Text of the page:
In August I had the pleasure and the ticket money, to hear and see Barbra Streisand’s concert in Toronto. It was the last of a nine-city “tour” called, Barbra: The Music, The Mem’ries, The Magic and the set list was a cross section of her 35 albums with stories about her life in show business. But I wasn’t there for some nostalgic trip down memory lane, I wanted to hear one of the great voices in music and I wasn’t disappointed. Streisand sang every note with passion and commitment. Her 10-piece band was mixed low as her voice filled the Air Canada Centre in front of a packed house: reaching the ceiling. Streisand is a woman with a very high standard of excellence who sets the bar high and maintains it. Witnessing a Barbra Streisand concert means that you enter her world, which is principally about music but also includes political commentary and a word about her foundation which supports many social justice causes and women’s health.
When it comes to the hits Streisand often tells the story of the time she went to see Charles Aznavour, the popular French singer, at a concert in the sixties, but she was disappointed when he didn’t perform her favourite song; a song she really wanted to hear. That changed her life as a performer because she recognized that many people would come to her concert expecting to hear their favourite Streisand track. Consequently, her recent show included five of her all-time hits, “Evergreen,” “People,” “Happy Days Are Here Again,” “Don’t Rain On My Parade,” and “The Way We Were,” which opened the concert. All the rest of the songs are her picks: eagerly accepted by an adoring audience. For this particular tour she had 35 albums from which to choose a set list. Has she ever cut a bad record? Let’s put it this way: some records are more successful than others but they all have her stamp of excellence even if the music isn’t always memorable.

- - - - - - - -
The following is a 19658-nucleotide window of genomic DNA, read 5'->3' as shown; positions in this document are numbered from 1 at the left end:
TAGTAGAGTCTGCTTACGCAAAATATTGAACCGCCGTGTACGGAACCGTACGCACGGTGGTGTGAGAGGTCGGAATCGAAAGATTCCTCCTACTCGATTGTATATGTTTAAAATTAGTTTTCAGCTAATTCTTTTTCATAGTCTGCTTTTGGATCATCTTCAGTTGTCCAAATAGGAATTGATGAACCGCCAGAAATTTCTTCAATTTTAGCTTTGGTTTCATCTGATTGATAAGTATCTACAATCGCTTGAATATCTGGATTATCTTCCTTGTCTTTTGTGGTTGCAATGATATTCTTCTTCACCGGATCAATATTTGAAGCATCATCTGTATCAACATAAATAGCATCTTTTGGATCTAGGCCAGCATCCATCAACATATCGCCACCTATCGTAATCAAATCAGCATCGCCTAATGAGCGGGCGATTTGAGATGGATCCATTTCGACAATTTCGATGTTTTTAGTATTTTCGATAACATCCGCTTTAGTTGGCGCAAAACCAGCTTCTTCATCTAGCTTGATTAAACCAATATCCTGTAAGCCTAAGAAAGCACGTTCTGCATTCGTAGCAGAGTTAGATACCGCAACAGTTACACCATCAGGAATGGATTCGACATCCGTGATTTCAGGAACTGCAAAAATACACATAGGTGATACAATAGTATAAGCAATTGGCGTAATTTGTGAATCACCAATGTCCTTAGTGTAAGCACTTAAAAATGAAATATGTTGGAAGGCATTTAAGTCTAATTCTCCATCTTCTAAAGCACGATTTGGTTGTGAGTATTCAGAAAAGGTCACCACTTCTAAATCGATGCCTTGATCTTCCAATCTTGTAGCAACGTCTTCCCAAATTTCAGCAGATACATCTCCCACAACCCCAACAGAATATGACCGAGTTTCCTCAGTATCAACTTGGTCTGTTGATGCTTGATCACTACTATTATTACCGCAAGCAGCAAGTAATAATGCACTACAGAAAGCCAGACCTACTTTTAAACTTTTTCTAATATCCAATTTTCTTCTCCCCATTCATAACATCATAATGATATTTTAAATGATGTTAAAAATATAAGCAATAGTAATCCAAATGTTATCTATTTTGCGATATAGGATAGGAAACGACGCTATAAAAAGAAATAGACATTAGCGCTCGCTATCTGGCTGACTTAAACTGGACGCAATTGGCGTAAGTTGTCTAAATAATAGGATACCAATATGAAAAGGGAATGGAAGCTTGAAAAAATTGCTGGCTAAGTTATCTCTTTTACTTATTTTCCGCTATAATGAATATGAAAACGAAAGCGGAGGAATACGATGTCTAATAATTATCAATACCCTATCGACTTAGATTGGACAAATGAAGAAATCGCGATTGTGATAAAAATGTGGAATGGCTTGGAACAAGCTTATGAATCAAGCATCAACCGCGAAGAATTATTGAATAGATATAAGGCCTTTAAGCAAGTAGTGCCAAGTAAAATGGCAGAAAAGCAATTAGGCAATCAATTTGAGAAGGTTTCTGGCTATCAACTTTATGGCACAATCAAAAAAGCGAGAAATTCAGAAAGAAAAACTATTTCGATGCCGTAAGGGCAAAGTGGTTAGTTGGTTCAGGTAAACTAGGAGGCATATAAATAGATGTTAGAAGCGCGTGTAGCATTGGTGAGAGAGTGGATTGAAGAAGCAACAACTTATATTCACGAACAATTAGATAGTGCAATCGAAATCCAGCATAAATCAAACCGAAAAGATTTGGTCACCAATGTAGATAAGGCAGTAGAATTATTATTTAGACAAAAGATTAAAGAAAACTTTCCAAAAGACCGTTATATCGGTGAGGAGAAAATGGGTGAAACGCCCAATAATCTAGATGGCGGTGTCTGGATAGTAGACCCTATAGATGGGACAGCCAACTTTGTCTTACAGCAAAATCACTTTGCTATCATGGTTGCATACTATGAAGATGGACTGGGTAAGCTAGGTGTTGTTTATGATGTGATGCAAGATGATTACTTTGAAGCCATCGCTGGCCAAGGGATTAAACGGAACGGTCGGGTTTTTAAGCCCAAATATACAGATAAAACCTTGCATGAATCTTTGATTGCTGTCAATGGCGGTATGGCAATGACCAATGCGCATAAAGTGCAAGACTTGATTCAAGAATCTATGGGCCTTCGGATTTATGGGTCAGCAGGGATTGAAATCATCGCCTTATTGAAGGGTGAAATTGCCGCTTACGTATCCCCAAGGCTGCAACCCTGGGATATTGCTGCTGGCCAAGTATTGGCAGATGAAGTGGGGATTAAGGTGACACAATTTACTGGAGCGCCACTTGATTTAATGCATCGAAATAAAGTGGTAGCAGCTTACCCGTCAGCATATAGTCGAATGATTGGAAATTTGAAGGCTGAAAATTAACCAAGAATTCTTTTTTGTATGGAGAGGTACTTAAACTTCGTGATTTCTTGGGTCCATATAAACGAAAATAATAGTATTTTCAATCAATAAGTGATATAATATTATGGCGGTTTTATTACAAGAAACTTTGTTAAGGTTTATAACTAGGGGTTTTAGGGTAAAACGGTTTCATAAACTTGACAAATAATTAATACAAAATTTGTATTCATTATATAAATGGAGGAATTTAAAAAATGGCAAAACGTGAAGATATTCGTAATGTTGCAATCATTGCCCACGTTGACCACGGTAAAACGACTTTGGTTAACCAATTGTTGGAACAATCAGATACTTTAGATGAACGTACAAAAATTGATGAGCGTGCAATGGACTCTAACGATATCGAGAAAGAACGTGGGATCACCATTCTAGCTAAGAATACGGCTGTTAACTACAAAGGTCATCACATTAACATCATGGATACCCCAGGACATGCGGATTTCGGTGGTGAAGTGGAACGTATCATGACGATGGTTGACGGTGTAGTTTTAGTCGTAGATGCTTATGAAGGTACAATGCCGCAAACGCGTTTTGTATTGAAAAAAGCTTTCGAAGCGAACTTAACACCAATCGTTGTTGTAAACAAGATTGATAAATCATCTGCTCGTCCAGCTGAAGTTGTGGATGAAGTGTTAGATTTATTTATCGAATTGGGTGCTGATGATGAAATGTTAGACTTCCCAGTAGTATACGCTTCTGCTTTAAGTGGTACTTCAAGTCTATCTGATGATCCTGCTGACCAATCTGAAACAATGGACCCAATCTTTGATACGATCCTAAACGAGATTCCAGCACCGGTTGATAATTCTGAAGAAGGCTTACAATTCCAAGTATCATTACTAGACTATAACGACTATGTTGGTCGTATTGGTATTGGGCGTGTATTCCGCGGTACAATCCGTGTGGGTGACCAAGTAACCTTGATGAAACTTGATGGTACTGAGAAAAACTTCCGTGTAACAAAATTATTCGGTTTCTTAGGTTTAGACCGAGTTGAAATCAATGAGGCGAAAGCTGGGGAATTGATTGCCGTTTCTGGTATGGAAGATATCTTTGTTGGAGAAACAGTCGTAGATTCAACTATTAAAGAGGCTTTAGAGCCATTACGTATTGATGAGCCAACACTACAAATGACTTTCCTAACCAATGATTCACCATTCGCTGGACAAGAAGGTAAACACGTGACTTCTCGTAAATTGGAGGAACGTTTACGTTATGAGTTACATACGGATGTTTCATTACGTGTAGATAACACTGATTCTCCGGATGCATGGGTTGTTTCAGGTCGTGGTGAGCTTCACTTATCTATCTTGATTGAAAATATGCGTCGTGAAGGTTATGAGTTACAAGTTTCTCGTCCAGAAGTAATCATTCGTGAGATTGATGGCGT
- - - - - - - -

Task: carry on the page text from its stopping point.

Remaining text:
Part of Streisand’s success is how she’s nurtured the relationship with her audience. I would describe it as loyal. The audience supports her by buying her albums, concert tickets and merchandise. (Programs were $40; T-shirts were over $50 and the lines were long). But I never got the feeling that Streisand takes her audience for granted because she makes it personal. At the Toronto show she was appreciative all-night long and she embraced her own “star image” with humility and a sense of humour. Streisand ingratiated herself willingly and the audience responded with their full support. Now 74, Streisand, to quote the New York Times on her show in Brooklyn, [she]“never asked to be received in pity, graded on a curve or helped across the street.” At one point, during her show in Toronto, she burst out with a deep-cut from 1979 (“No More Tears (Enough Is Enough)”) originally recorded with Donna Summer that really lifted her energy and ours. As the show went along I felt a part of her world as if she invited me over for coffee and we “talked amongst ourselves.”